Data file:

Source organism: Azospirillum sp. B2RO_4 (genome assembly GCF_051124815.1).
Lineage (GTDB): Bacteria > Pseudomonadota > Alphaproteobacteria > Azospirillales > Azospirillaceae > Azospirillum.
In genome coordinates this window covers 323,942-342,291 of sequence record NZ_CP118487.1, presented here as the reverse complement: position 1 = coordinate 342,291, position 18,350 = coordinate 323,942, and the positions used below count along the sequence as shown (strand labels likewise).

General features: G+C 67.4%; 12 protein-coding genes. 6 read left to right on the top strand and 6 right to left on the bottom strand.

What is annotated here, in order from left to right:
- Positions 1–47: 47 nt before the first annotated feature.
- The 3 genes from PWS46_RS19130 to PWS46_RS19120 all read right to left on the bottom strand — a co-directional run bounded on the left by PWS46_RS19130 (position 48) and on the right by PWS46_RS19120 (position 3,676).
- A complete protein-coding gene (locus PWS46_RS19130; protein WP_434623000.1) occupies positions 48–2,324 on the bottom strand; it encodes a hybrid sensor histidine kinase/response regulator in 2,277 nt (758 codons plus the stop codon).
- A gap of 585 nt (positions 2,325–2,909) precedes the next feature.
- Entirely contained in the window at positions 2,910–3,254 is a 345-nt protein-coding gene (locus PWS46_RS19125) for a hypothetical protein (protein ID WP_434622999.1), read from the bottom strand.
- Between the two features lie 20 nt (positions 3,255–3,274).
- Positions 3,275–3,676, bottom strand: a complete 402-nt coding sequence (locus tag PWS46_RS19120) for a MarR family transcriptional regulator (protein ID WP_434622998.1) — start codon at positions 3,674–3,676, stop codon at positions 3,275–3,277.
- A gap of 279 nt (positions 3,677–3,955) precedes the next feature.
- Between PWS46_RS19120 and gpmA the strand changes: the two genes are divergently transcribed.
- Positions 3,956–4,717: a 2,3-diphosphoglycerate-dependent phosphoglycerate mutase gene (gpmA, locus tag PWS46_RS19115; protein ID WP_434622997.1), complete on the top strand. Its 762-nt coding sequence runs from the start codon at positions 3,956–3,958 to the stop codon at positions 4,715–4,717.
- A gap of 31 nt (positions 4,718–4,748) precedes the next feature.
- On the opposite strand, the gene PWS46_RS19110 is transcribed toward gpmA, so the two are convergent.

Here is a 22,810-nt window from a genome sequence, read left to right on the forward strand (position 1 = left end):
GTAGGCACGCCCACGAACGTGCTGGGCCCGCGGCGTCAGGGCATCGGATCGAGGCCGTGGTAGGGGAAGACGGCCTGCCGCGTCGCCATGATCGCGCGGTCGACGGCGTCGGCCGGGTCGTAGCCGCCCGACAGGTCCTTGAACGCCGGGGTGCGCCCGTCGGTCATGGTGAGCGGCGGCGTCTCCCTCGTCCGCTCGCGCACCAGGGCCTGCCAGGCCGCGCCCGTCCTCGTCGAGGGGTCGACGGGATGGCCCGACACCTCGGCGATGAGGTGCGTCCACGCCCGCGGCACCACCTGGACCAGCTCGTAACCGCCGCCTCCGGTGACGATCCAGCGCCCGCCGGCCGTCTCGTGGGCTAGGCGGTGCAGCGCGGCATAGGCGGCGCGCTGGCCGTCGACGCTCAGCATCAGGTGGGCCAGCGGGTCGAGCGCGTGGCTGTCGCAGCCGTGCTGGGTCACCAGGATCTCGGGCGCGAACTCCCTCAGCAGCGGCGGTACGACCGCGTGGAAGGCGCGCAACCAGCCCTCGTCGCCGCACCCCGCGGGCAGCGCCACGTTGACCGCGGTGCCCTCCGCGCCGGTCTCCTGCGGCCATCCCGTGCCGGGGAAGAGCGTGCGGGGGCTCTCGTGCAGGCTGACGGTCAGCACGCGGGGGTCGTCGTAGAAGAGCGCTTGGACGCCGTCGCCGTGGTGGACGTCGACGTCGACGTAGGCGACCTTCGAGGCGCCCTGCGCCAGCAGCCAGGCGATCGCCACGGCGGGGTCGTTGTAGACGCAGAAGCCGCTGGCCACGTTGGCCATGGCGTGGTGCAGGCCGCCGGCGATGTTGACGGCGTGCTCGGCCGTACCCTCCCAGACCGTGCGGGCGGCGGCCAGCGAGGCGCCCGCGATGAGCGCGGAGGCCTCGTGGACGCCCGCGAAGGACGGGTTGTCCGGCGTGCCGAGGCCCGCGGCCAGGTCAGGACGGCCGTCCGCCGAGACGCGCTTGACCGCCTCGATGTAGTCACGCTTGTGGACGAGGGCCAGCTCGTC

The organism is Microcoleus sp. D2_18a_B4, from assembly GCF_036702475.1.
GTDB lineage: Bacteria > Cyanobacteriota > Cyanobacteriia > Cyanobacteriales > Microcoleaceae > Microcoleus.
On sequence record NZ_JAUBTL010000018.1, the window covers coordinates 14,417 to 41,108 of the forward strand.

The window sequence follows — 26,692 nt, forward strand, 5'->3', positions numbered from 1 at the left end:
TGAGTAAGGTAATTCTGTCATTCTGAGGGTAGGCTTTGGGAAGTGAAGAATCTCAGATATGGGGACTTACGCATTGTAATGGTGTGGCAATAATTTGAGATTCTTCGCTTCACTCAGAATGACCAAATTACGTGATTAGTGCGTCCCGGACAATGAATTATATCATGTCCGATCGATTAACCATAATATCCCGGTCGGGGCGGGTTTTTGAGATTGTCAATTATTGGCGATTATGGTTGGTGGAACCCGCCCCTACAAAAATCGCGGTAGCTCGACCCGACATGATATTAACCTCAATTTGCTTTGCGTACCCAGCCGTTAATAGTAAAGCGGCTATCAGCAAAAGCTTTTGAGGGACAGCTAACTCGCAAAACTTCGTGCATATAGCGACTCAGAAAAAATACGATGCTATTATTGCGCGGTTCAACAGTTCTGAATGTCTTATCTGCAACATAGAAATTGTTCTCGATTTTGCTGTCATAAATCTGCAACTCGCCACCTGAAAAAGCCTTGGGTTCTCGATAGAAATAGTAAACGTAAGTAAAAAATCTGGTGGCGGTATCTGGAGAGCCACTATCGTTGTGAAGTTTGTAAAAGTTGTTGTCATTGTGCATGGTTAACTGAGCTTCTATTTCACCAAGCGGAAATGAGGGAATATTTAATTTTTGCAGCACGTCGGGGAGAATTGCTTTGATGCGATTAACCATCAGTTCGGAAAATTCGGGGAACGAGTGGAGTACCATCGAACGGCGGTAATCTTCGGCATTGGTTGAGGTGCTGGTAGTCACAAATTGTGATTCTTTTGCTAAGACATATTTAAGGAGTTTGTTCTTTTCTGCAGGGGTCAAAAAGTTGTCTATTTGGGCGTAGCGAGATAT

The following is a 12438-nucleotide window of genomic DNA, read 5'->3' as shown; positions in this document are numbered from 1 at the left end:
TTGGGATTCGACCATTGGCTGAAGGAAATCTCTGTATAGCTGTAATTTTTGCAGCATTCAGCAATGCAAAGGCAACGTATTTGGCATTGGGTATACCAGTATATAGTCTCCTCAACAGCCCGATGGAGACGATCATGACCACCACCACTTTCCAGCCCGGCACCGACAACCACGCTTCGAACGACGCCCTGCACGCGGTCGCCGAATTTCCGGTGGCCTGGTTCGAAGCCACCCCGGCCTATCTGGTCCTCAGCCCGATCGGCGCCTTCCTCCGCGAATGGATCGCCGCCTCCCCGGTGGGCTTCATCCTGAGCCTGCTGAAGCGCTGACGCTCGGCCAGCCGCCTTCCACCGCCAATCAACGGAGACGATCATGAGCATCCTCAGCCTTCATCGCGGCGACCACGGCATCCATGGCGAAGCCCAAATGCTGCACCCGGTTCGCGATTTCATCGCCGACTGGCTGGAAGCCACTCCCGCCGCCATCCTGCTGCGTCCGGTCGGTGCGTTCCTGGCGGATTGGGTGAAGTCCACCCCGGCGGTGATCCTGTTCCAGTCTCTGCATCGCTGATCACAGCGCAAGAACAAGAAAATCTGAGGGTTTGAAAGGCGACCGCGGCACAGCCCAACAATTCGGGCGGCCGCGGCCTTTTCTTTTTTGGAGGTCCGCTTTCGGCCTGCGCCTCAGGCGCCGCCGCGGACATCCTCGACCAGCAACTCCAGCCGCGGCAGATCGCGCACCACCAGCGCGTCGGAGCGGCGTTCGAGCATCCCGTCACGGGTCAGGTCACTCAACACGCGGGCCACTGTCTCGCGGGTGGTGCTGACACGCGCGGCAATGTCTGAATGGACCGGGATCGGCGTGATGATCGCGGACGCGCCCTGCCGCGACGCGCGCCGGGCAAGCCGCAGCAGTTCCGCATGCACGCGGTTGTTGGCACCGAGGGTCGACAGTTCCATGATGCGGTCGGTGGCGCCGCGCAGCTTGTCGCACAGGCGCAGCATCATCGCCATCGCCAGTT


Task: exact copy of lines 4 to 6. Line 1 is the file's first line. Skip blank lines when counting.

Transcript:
General features: G+C 67.4%; 12 protein-coding genes. 6 read left to right on the top strand and 6 right to left on the bottom strand.

What is annotated here, in order from left to right:
- Positions 1–47: 47 nt before the first annotated feature.